Ron Gregory email@example.com
September 4, 2013
RACINE – A good-sized crowd in an off-election year turned out under sunny skies Monday, September 2, for the 75th Annual UMWA Labor Day Celebration at Racine.
The United Mine Workers of America event regularly is the launching pad for candidates throughout the state and region. Although there is no major election in 2013, several potential candidates for 2014 were featured.
Miners and retirees filled the bleachers and tent areas on the ground at John Slack Memorial Park. In addition to the speakers, food and refreshments were served throughout the afternoon.
The retirement dispute involving Peabody and Patriot Coal companies was the major top of discussion among those in the crowd, although speakers – particularly United States Senator Joe Manchin and Congressman Nick Joe Rahall – also spoke about the crisis in Syria.
In fact, Manchin noted during his presentation that he would be leaving later Monday afternoon to return to Washington, D.C. where briefings regarding Syria will be held.
“We all hope to make an informed decision (regarding the use of arms in Syria) by the end of the week,” Manchin said to widespread applause.
The event got underway at 11:30 a.m. Jana Browning performed the “Star-Spangled Banner.”
A highlight of the day was the musical presentation by young Abby Bolton, who performed numerous country and western tunes to the delight of the crowd.
Among the public officials who were present and spoke during the day were Boone County Commissioner Eddie Hendricks, Manchin, Rahall, Governor Earl Ray Tomblin and Secretary of State Natalie Tennant. Tennant is rumored to be considering a run for the United States Senate seat that will become vacant with the retirement of Senator Jay Rockefeller next year.
Another featured speaker was Democrat Congressional candidate Nick Casey, a Charleston attorney who is seeking to fill the seat that will be vacated by Congresswoman Shelley Moore Capito. Capito, a Republican, is an announced candidate for Rockefeller’s seat.
Manchin and Rahall both took aim at the Peabody-Patriot situation during their remarks. The Congressman closed his remarks by exclaiming his support for “Jobs, Justice and the UMWA.”
Manchin observed that, “there is definitely a war on coal and it comes from our own government. Don’t let anybody tell you otherwise.” Democrat President Barack Obama has managed low approval ratings in West Virginia, with most saying his lack of appeal relates to the so-called “war on coal.” That includes what is perceived as regulatory efforts to limit coal mining operations in the Southern coalfields.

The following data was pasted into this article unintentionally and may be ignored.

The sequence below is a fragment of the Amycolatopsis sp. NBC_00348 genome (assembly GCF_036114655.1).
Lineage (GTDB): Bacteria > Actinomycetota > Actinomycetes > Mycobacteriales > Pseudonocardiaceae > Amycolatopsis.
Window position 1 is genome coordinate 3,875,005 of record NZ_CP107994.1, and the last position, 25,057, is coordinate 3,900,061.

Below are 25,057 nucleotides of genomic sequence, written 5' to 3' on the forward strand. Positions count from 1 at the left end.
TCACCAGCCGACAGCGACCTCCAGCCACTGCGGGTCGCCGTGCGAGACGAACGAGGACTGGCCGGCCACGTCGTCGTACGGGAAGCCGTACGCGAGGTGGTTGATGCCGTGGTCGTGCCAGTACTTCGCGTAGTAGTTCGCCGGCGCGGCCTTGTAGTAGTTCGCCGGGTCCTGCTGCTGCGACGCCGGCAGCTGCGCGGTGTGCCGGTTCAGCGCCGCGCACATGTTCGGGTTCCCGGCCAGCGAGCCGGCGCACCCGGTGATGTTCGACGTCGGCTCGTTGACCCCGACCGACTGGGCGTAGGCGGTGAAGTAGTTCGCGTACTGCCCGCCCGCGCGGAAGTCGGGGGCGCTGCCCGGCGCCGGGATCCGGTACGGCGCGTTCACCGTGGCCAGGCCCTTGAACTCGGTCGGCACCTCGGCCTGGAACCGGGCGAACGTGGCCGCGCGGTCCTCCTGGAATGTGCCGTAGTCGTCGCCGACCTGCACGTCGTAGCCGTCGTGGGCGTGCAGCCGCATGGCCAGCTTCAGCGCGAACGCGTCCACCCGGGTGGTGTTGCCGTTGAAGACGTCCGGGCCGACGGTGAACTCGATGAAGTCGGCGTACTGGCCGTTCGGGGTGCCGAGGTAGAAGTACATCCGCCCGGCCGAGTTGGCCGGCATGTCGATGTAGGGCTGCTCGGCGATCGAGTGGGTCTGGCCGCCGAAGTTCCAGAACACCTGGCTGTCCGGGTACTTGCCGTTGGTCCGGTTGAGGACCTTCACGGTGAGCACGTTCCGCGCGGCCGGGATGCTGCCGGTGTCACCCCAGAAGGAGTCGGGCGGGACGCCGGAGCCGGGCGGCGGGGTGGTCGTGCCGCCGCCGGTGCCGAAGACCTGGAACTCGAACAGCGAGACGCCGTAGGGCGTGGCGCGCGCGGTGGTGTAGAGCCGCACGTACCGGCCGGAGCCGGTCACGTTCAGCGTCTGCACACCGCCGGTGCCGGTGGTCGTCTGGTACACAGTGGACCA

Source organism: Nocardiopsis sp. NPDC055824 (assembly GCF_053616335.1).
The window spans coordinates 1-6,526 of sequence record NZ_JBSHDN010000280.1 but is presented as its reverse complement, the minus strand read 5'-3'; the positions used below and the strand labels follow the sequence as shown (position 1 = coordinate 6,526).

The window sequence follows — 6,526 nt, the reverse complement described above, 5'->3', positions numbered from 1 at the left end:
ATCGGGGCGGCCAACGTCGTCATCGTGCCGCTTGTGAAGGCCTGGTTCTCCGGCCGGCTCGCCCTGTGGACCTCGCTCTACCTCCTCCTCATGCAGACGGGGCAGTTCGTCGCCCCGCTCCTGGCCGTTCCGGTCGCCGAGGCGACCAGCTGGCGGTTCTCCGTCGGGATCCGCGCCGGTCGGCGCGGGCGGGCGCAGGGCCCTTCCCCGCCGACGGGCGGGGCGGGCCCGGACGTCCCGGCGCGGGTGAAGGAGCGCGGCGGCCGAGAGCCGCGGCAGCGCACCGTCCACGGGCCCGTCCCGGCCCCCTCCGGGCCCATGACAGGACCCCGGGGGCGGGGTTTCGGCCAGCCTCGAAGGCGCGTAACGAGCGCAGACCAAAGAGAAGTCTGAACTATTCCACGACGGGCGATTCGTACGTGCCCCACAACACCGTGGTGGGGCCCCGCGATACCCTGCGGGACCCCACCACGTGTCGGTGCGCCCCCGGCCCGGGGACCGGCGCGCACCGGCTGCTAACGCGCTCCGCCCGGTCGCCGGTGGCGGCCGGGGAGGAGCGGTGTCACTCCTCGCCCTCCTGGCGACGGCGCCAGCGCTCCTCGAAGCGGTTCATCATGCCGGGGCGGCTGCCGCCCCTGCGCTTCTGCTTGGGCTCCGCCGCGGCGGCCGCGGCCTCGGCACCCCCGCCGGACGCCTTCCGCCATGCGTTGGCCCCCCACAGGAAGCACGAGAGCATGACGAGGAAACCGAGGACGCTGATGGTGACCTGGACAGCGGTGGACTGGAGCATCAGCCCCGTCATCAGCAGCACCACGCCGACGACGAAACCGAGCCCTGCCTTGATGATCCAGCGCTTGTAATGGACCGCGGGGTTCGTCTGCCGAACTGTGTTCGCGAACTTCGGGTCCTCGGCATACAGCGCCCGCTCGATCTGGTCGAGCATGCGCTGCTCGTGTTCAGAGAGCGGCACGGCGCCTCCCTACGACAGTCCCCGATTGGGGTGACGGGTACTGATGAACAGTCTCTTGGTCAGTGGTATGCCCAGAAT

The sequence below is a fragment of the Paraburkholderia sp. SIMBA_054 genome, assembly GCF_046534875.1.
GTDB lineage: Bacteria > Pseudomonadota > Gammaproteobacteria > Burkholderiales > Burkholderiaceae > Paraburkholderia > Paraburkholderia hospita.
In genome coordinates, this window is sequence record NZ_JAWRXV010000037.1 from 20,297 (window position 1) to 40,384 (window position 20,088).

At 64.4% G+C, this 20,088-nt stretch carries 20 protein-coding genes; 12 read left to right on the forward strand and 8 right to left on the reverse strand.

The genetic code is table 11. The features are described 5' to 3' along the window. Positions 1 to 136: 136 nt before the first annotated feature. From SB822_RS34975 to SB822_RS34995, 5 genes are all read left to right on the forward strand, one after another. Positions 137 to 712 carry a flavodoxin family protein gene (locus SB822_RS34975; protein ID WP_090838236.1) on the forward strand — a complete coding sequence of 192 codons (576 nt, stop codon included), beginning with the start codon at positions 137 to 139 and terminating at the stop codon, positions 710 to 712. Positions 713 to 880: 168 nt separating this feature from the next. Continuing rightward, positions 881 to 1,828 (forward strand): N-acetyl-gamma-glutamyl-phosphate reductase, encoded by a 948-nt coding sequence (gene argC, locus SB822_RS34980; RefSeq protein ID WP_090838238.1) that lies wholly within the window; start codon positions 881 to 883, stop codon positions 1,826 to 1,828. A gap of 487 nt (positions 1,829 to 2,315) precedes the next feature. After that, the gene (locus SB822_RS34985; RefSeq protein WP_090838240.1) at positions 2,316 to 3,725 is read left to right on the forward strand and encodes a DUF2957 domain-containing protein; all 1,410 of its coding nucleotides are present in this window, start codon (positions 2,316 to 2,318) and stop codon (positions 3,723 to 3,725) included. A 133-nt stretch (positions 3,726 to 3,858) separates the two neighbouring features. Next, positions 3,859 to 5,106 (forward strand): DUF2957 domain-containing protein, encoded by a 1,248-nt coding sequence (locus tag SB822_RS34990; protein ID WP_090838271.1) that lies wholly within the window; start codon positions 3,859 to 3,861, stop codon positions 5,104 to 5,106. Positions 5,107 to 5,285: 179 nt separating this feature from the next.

Manchin brought loud cheers from the crowd when he addressed the Peabody-Patriot situation. “It’s not a problem with Patriot; it’s a problem with Peabody,” he exclaimed. “That is the company that promised the benefits they have tried to take away. They can’t get away from that obligation by calling themselves something else.”
Tomblin described his meeting with high government officials at the Environmental Protection Agency recently. “We told them, we want to work with them,” said the Governor. “We’ve made giant improvements. I grew up in Logan and I can remember when the river ran black. That’s not the case anymore. We’re doing a better job of protecting the environment and we just need them to work with us.”
As Manchin, Rahall, State Agriculture Commissioner Walt Helmick, Tennant, Delegate Josh Barker and others worked the crowd; most comments surrounded the pension agreements.
“Corporate greed,” said retired miner Darrell Harris. “That’s all you can say it is. Peabody and Patriot are trying to pull what they are because they’re greedy. We worked hard and were promised what we were promised. Now, they want to keep all the money and leave us without coverage.”
Patty Price, who described herself as a “coal miner’s daughter, wife, granddaughter, niece and friend,” said she is not as concerned about Congressional action on Syria as she is the pension situation with Patriot. “That’s what I’m really worried about,” she said.
Shirts spotted in the crowd declared similar sentiments. One said, “We Earned the Right to Retire with Dignity.”
Another shirt declared, “Everything I have, I got from the Democrats. The Republicans tried to keep me from getting it and, ever since I got it, the Republicans have tried to take it away.”
The half-and-half drawing, sponsored by the Boone Democrat Executive Committee, presented $199 to the winner, Greg Butcher. A gun was also raffled to raise funds.
Among the food treats was the famous pork roast produced by Glenn “Hound Dog” Adkins. A huge line formed to get a taste of Adkins’ offerings. According to the chef, his supplier said he had roasted at least 1,000 pigs during the past many years.
“It’s the best and everybody knows it,” said Delegate Barker.
The nearby swimming pool was open for the final day of the season, with free swimming for all who wished to participate.
Among the politicians with advertisements in the day’s program were Manchin, Tomblin, Rockefeller, Delegates Margaret Staggers and Linda Goode Phillips, State Treasurer John Perdue, State Auditor Glen Gainer, Senator Tucker, Delegate Don Perdue, House Speaker Tim Miley, State Senator Jack Yost, Delegates Mike Ferro, David G. Perry, Richard J. Iaqunita, Justin Marcum and Stephen Skinner, State Senator Ron Stollings, Delegates Brady Paxton, Mike Caputo, Randy Swartzmiller, Mary M. Poling and Jim Morgan, State Senator Larry Edgell, Congressional candidate Nick Casey, Tennant, Delegates Phillip Diserio, Nancy Guthrie, Mark Hunt, Dan Poling and Rahall.